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Studying special relativity and using the idea of four vectors

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Mar23-05, 07:28 PM
P: 92
We are currently studying special relativity and using the idea of four vectors.

The position 4-vector has been defined in class as

[tex] \vec{X} = (ct, \vec{r}) \ \ \ \ \ \ \ where \ \vec{r} = (x, y, z) \ \ [/tex](ie: the usual 3 space position vector)

and the velocity 4-vector is then

[tex]\vec{V} = \frac{d\vec{X}}{d\tau} \ \ \ \ \ \ \ \ \ where \ \tau \ \ is \ the \ proper \ time [/tex]

substituting [tex]\ \ \ \tau = \frac{t}{\gamma} \ \ \ [/tex] we got

[tex] \vec{V} = \gamma (c, \vec{v}) [/tex]

The part I don't understand is why we differentiate with respect to the proper time, rather than the time as seen by an observer in the frame with which we want the velocity with respect to?

To illustrate my concerns, consider the simplified scenario of an object travelling at constant speed u in the +x direction of a frame S.
I would think that if we wanted to find its velocity according to an observer in frame S then we would need to calculate the distance it travels, divided by the time that it took with all quantities being measured by an "observer" in S.
Yet it seems from the definition of a 4-velocity I'm supposed to divide by the time it takes according to the frame stationary to the object (the proper time). This to me doesn't seem logical since were trying to find the velocity wrt S.

I have tried to come up with an argument to explain why we use the proper time, rather than the time measured by S.
Perhaps in the limit that [tex] dt [/tex] goes to zero, [tex] d\vec{X} [/tex] goes to zero as well, so the time it takes to move a distance [tex] d\vec{X} [/tex] approaches the proper time.
Is this the correct explanation, or am I way off?

Your help is greatly appreciated.
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Mar24-05, 12:20 AM
Sci Advisor
HW Helper
P: 11,955
In classical mechanics,time is absolute & the velocity is defined as the derivative wrt this absolute quantity.In SR,the proper time (or the Lorentz interval) is absolute and that's why we define the 4velocity as a derivative wrt the proper time...

Mar24-05, 12:38 AM
Sci Advisor
P: 7,662
The 4-velocity is not the velocity. If you wanted to calculate the velocity, you'd do exactly what you described. But velocities do not transform as 4-vectors.

4-velocities do transform as 4-vectors., because 'tau' is the same for all observers

Take a look at the definition again

(dt/dtau, dx/dtau, dy/dtau, dz/dtau) transforms exactly like


because tau is the same for all observers. This means you can transform 4-velocities with the Lorentz transform just like any other 4-vector.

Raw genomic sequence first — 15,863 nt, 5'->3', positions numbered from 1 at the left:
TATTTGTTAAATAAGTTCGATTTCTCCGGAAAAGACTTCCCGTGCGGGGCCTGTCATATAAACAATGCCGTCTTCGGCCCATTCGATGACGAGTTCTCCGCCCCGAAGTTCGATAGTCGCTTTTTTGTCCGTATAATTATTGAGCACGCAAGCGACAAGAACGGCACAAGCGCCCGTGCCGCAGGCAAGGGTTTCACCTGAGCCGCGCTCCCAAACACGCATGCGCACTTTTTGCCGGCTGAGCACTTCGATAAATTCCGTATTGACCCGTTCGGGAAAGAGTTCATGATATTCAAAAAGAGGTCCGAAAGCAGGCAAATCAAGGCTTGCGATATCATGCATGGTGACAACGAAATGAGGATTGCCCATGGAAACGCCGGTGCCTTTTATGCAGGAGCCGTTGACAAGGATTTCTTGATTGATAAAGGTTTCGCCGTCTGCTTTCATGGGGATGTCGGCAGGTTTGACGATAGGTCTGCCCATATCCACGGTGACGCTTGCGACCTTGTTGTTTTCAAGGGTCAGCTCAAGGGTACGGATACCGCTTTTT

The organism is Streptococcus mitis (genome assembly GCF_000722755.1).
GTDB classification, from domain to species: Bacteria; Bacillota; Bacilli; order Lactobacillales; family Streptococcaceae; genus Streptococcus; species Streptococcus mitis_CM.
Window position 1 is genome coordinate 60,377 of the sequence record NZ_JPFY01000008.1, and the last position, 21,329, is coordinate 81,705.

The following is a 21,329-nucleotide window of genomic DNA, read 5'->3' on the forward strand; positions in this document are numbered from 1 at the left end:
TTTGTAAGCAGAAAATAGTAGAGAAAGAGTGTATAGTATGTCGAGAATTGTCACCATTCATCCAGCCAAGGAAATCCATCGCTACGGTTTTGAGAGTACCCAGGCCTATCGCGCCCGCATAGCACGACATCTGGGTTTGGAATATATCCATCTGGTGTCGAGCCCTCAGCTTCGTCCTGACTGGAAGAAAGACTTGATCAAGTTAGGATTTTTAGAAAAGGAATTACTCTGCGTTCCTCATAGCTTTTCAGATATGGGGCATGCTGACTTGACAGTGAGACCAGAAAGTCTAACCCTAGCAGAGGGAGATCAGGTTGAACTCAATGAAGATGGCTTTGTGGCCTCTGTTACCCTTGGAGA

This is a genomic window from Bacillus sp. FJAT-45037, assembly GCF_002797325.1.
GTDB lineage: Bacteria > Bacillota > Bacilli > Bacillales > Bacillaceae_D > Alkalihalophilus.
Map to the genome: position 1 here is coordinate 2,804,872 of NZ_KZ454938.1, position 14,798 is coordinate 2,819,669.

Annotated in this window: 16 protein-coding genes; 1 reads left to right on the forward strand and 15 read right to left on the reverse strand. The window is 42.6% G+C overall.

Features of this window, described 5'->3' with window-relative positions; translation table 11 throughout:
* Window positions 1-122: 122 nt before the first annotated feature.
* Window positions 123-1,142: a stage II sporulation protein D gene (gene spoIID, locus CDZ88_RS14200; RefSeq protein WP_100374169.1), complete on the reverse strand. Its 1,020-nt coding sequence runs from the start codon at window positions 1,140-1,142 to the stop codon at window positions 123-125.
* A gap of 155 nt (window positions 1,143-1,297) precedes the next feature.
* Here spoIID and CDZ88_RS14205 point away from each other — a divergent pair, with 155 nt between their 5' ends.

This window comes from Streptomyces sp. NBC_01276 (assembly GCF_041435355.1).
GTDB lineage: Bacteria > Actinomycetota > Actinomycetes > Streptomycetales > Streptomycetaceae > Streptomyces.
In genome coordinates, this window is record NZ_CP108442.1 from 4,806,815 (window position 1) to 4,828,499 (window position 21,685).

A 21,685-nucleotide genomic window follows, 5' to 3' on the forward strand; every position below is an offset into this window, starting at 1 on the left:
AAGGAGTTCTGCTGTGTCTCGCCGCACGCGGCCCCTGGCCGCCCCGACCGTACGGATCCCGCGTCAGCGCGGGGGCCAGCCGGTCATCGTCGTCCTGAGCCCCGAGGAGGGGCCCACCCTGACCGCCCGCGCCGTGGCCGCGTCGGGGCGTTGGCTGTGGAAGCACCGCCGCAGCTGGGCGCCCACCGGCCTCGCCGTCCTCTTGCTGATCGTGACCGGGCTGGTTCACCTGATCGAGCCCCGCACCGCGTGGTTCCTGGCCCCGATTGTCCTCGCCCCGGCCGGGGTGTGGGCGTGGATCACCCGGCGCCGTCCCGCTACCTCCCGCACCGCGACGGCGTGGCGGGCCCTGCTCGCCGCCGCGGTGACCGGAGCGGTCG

If the rationale of the 4-velocity vector doesn't seem obvious, be patient. Aside from their transformation properties, you'll find out (for instance), that the energy and momentum of an object are given by

\vec{E} = m \vec{u}

where u is the 4-velocity. So it's definitely a useful concept.

Mar24-05, 02:51 AM
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robphy's Avatar
P: 4,139
Studying special relativity and using the idea of four vectors

Note that the 4-velocity [tex] \widetilde{V} = \gamma (c, \vec{v}) [/tex] is (1/c) times "a [future] timelike unit 4-vector tangent to the worldline of the particle":

\widetilde{V}\bullet \widetilde{V}
&= \gamma^2 (c^2- \vec{v}\cdot\vec{v}) \\
&= c^2\gamma^2 (1- v^2/c^2)\\
&= c^2\
So, [tex]\widetilde{V}/c[/tex] is a unit 4-vector. Without that [tex]\gamma[/tex], the norm of [tex] \widetilde{V}[/tex] would not be a scalar.
Mar24-05, 01:58 PM
P: 92
You guys are great!

What I get from dextercioby's and pervect's posts is that the reason the 4-position is differentiated wrt the proper time, is because the 4-velocity will then be the same for all observers, where if instead, each observer used their respective times, they would get different answers. did I get the right message?

robphy: I don't quite understand your post right away, but this is because I am still not very familiar with worldlines, timelike intervals, and the geometry aspect of 4 vectors. I'm sure it will become clearer to me once I study these things.

Question to all: did 4-vectors seem a little strange when you first encountered them?
Mar24-05, 02:01 PM
Sci Advisor
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P: 11,955
Not if u're familiar with linear algebra & know a bit o diff.geom...

I was...

Mar24-05, 08:40 PM
P: 92
I've taken a course in linear algebra but haven't started studying diff geom yet, Part of the problem is that there is no book to reference from the class, and the lectures are not very clear. The class started with 30 people, and there are only 12 remaining and we haven't even gotten our first exam back yet. By far the most disorganized class I've ever been in.
Mar25-05, 02:01 AM
Sci Advisor
HW Helper
P: 11,955
Okay,then a 4vector is simply an element of a 4D vector space...Changing a basis is done by changing inertial observers and that is achieved through a Lorentz Transformation.That's all there is to 4 vectors.

Nov23-11, 01:58 PM
Chestermiller's Avatar
P: 5,398
The 4-velocity is not the velocity relative to a given frame of reference S. It is the velocity relative to the space-time continuum itself (which can, in a sense, be regarded as stationary). Objects at rest within the S frame of reference, are not at rest with respect to the space-time continuum. They are moving in the t direction of the S reference frame with a velocity equal to c. Every object and every frame of reference has a velocity equal to c relative to the space-time continuum. However, the direction of the 4-velocity vector (in 4D space) is unique to each object and each frame of reference, and is the same only for frames of reference and objects at rest relative to one another.

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